The blog title says it all. Let me break it down:
8th Grade is a reference to “chuu-ni” and in the context of Guilty Crown, that refers to chuunibyou. Chuunibyou, literally 8th grade disease, refers to a, well, trend (now) in regards to a certain kind of mentality that’s pervasive in pop media.
Guilty Crown’s gravest sin… well, that statement is a joke. I think it’s easy to talk down on the show, and not praise it for all the things it did right. FWIW I think it did a lot of stuff right–that’s why so many people watched it to the end. But I’ll leave the white knights and people who wants to thrash against an 8th grader to their work. I mean that’s my biggest issue with dismissing Guilty Crown, it’s like stealing candy from a kid.
Or at least, nobody I think has mentioned the problem I have with Guilty Crown. The problem I have with guilty crown can be summed up in a sentence: it’s a story about someone who struggles with chuunibyou, rather than a story about how cool it is to have your chuunibyou cake and eat it too. I think characters like Okarin, Ed, Leolouch and Light have deep, psychological issues. Shuu? He doesn’t. And as a result he ends up doing things in a way that’s not really fun to watch, and it comes out in the way the story has to write him into these preposterous situations that probably shouldn’t happen given who he is.
The natural reaction I had with this, when I realized this, was just why was Shuu so abnormal in this way? What thematic purpose does it serve? I think it’s in this sense that Guilty Crown is actually redeeming and likable. Well, likable if you have a thing for hating on chuunibyou (for example, hating on fans who take RailDex too far). Unfortunately a normal protagonist doesn’t work with this formula (Bandai/Sunrise formula?), just like how no matter how uplifting Soranowoto was or the interesting issues Fractale explored there are probably a truck load of naysayers and dissatisfied customers. Which is, I guess, just another season of TV anime in the bank and life goes on, etc.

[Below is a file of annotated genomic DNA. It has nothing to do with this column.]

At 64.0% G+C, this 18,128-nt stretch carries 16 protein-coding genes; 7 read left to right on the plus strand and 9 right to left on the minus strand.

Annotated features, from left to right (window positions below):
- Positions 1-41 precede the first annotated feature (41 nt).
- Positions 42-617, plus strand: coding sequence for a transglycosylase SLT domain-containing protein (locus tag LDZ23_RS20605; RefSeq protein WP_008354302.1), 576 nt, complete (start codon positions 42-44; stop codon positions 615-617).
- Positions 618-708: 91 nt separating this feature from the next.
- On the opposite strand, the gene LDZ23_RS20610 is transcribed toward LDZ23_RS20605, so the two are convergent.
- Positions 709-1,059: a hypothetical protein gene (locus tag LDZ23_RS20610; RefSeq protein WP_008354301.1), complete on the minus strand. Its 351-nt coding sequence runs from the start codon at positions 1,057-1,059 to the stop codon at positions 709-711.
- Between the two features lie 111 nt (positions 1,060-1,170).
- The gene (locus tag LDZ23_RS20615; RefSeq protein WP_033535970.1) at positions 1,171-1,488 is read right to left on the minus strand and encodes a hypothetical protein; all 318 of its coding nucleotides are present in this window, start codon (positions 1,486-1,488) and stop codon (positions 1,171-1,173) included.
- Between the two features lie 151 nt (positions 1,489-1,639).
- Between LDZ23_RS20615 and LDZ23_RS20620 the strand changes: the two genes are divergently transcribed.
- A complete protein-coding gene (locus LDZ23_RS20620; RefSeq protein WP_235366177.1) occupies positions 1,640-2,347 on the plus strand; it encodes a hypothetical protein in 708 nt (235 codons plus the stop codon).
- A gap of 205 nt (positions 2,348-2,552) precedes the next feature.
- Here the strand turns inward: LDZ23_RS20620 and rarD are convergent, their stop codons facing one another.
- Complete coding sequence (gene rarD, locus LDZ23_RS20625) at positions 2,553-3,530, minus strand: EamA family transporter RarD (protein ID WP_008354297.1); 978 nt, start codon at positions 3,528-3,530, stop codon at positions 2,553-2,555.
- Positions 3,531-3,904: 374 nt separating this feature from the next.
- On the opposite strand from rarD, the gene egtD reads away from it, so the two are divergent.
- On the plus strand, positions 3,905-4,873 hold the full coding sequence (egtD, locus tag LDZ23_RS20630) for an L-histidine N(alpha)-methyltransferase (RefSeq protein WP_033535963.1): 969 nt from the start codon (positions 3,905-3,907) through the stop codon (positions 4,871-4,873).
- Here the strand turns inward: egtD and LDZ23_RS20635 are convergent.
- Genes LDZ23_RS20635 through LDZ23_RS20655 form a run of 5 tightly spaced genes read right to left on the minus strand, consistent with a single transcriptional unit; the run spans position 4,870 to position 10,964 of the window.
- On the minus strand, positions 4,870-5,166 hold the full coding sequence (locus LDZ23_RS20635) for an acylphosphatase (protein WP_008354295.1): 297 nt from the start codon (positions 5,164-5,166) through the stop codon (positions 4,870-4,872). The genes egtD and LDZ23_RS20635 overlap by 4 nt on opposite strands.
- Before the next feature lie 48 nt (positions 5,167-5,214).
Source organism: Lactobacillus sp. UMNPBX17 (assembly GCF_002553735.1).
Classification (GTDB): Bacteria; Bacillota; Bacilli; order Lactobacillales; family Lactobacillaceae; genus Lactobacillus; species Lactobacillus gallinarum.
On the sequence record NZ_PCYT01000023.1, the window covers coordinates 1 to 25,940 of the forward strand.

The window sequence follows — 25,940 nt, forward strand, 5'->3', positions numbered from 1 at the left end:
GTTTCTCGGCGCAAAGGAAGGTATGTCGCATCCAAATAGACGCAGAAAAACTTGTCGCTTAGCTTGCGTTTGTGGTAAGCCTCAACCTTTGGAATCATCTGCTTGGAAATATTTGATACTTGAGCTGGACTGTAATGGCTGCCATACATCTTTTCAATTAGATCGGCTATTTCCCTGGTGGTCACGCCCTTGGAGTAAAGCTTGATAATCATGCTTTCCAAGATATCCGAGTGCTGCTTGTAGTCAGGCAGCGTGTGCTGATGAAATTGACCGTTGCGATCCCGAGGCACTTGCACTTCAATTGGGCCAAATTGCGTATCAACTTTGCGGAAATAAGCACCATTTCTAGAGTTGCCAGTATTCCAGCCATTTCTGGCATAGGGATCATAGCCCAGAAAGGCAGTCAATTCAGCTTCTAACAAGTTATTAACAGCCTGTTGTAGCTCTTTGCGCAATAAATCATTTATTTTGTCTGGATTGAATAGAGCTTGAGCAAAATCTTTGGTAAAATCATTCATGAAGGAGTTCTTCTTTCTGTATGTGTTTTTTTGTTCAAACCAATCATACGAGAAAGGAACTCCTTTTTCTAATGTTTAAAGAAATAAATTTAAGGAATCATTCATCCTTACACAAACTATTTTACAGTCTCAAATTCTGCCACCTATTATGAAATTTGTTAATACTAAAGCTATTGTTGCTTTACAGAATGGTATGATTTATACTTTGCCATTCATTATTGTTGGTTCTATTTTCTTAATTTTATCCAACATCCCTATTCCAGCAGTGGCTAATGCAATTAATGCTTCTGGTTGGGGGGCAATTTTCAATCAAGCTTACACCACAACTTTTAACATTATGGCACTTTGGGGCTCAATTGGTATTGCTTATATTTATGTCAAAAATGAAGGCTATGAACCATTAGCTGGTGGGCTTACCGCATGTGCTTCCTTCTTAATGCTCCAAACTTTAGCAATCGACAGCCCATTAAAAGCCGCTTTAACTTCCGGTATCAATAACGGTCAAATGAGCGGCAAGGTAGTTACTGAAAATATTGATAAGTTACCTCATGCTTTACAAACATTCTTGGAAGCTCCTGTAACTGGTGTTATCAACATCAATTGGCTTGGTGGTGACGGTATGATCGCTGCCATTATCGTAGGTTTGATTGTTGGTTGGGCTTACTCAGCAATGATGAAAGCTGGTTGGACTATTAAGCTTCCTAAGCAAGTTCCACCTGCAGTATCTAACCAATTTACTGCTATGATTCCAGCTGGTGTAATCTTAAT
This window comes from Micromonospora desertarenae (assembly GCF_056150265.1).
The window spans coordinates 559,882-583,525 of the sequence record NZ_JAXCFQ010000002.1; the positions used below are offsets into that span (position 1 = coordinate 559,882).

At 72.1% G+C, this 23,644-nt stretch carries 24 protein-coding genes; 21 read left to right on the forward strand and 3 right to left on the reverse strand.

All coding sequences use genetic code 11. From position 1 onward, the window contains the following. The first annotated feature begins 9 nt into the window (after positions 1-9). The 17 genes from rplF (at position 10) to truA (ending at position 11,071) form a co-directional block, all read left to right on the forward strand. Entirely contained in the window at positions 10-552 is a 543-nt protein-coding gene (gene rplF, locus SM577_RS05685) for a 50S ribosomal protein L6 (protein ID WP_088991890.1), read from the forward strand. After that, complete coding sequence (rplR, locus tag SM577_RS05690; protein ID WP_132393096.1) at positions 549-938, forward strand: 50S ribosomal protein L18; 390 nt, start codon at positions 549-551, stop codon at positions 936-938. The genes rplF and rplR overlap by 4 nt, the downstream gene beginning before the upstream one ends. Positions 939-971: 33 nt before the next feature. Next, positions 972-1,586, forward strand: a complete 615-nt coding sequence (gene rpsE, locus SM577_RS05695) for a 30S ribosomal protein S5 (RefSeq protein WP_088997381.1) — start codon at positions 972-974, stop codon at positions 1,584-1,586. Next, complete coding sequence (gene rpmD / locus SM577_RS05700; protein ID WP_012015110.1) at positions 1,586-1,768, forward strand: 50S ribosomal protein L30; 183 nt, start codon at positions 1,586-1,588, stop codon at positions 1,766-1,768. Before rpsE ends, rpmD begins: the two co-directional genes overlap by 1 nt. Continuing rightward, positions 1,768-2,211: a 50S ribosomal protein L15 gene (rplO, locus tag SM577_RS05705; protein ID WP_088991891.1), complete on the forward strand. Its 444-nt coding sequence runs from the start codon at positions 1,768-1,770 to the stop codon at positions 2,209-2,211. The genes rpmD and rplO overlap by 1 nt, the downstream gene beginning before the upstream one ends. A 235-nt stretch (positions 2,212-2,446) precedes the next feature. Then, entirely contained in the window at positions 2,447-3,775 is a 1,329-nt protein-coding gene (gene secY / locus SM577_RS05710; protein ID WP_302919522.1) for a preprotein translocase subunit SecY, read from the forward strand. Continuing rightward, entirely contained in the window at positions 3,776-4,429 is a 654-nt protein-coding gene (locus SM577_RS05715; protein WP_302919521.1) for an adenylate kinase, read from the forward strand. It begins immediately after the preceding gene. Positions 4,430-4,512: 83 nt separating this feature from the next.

The movie with the really long name is actually billed by its sub-title: The Children Who Chase Lost Voices from Deep Below. I wanted to rewrite this post in order to open with “In order to say goodbye to Guilty Crown I went on a journey to NYC” and catch the last screening of it at the NYCIFF, but that sounded too corny. Anyway it’s great to see that film on a big, proper screen. Let’s just say that unless you got some pimp TV setup, your Blu-ray or Blu-ray rip of it will not do it justice. It is just gorgeous to see it the second time, now that I can dispense with paying attention to the stuff in the film that I already know, and instead focus my attention to the animation.
The story of the movie also comes into the clear better the second time around, at least I guess I kind of figured it out before I watch it the second time, and seeing it the second time affirms what I was thinking about. But then it struck me while I was watching Asuna saying goodbye to Shun–she is not only saying goodbye to a stranger she barely knew, but to a part of her youth. Given that she is the Ghibli-esqe protagonist in a Ghibli-esqe film, it’s kind of ironic that she would go on an adventure in order to say goodbye to her version of Howl or Porco or Pazu or whoever. It’s like she is bidding her to-be chuunibyou life, bidding her once-in-a-lifetime adventure goodbye…by going on a once-in-a-lifetime adventure. And naturally, the adventure she went on is a forbidden one.
I heartily support this message. I also heartily support this film. But like I said earlier about Soranowoto or Fractale or, heh, Guilty Crown, I don’t know, man. Do you like Children Who Chase Lost Voices from Deep Below? Will it sell? Can you eat it?
PS. During the screening of Hoshi o Ou Kodomo, I still felt like as if I was watching “Char and Squid Girl go on an underground adventure.” I guess nothing can cure this.